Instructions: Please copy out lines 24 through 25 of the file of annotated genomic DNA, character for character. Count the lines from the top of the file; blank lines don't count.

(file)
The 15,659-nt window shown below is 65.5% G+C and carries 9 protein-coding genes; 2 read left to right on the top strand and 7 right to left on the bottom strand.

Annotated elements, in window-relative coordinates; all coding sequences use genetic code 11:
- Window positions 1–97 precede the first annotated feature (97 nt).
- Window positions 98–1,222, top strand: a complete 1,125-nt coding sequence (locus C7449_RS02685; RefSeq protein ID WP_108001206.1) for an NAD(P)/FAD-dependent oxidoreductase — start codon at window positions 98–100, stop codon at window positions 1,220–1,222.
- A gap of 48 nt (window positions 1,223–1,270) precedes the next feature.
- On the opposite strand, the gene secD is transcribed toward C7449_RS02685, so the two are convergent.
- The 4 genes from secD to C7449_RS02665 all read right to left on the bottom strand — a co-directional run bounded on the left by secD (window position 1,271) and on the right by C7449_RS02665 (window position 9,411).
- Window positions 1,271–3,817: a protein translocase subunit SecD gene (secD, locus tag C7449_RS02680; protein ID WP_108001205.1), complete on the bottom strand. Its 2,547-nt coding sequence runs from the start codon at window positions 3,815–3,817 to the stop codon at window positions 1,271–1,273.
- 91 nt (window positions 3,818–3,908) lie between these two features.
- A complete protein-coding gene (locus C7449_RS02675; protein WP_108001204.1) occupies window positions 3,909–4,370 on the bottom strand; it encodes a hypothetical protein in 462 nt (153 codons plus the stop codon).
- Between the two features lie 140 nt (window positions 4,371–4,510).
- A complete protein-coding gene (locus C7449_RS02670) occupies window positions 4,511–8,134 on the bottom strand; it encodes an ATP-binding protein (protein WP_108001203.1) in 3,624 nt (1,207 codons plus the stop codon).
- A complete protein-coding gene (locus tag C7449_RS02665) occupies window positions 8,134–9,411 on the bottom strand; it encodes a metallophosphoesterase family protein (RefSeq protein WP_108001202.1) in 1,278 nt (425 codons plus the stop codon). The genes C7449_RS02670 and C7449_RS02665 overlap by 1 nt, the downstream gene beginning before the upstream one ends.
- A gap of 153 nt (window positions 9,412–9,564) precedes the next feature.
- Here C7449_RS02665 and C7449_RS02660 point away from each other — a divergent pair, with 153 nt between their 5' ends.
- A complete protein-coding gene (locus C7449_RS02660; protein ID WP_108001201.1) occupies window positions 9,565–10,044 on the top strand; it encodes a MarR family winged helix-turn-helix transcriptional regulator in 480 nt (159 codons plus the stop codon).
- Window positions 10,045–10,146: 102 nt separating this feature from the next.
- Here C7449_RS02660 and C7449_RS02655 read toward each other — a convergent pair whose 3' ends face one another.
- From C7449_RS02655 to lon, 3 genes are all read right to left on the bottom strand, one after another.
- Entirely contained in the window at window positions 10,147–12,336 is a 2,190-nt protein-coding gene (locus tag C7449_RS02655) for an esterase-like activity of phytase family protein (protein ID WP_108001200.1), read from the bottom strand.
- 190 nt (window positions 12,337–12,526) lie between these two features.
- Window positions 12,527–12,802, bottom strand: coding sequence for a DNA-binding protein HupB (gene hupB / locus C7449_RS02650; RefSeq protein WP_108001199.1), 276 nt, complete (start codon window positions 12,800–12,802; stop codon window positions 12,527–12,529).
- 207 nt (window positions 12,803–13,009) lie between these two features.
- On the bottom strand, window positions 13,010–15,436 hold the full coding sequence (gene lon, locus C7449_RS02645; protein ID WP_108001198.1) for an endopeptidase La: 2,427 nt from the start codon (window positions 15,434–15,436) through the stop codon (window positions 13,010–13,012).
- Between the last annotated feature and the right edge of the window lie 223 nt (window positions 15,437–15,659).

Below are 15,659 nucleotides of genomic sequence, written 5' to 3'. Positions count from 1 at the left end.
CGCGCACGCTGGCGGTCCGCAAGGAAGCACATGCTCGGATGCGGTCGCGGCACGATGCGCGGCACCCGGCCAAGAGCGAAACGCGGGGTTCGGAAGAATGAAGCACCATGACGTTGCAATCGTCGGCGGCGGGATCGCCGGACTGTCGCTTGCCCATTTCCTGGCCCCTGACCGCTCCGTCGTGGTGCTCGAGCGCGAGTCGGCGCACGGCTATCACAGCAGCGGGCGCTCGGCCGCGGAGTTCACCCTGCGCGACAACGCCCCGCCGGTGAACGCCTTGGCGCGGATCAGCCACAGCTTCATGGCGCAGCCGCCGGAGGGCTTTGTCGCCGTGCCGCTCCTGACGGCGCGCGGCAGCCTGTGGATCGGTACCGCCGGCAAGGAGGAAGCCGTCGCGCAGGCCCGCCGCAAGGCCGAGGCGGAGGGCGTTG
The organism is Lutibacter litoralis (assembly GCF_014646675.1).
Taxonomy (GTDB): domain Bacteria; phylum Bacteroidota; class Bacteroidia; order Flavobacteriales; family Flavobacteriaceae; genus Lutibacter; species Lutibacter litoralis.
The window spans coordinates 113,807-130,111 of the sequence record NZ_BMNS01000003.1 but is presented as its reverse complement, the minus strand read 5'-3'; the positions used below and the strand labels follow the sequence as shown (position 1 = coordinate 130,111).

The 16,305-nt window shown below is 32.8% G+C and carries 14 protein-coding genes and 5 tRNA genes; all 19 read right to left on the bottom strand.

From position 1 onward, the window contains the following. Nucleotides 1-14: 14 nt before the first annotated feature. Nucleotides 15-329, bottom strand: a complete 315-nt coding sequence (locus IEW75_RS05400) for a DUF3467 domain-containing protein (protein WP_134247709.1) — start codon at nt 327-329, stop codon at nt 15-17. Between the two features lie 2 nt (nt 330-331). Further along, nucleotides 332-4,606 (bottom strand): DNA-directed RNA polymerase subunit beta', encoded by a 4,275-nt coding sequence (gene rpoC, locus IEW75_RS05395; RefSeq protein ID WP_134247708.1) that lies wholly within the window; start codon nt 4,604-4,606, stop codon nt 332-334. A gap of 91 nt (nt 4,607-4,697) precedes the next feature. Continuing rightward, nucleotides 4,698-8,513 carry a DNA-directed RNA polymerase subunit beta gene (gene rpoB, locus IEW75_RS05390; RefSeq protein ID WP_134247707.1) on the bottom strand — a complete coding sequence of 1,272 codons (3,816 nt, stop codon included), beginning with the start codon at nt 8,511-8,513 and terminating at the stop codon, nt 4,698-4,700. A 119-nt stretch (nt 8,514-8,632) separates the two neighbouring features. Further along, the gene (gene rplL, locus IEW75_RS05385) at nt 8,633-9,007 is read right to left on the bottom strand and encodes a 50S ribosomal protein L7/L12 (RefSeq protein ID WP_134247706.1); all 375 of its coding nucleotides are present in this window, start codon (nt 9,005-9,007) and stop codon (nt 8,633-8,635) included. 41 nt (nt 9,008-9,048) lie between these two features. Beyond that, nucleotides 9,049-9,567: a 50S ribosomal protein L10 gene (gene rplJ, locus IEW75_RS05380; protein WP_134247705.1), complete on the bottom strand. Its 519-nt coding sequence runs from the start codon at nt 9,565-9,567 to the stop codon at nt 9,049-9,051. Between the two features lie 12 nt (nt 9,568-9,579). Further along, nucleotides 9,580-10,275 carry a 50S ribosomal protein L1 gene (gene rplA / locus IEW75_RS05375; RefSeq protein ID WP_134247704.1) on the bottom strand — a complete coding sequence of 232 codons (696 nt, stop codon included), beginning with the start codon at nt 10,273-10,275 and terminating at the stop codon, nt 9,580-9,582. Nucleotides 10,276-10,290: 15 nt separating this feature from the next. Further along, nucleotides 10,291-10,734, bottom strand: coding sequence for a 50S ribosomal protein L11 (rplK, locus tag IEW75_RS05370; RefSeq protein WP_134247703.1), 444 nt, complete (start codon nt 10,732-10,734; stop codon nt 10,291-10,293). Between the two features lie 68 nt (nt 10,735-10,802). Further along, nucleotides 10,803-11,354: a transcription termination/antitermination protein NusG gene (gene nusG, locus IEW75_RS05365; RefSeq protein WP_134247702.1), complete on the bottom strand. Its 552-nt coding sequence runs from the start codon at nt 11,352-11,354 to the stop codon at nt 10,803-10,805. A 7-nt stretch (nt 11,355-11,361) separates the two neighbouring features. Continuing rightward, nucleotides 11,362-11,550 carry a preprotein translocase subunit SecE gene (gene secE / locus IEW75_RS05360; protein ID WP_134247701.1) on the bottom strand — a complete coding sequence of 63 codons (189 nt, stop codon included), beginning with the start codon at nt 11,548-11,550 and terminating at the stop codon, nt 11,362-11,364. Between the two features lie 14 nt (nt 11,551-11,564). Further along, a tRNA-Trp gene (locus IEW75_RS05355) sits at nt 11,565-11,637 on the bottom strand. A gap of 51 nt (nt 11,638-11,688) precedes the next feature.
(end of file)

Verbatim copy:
- On the bottom strand, window positions 13,010–15,436 hold the full coding sequence (gene lon, locus C7449_RS02645; protein ID WP_108001198.1) for an endopeptidase La: 2,427 nt from the start codon (window positions 15,434–15,436) through the stop codon (window positions 13,010–13,012).
- Between the last annotated feature and the right edge of the window lie 223 nt (window positions 15,437–15,659).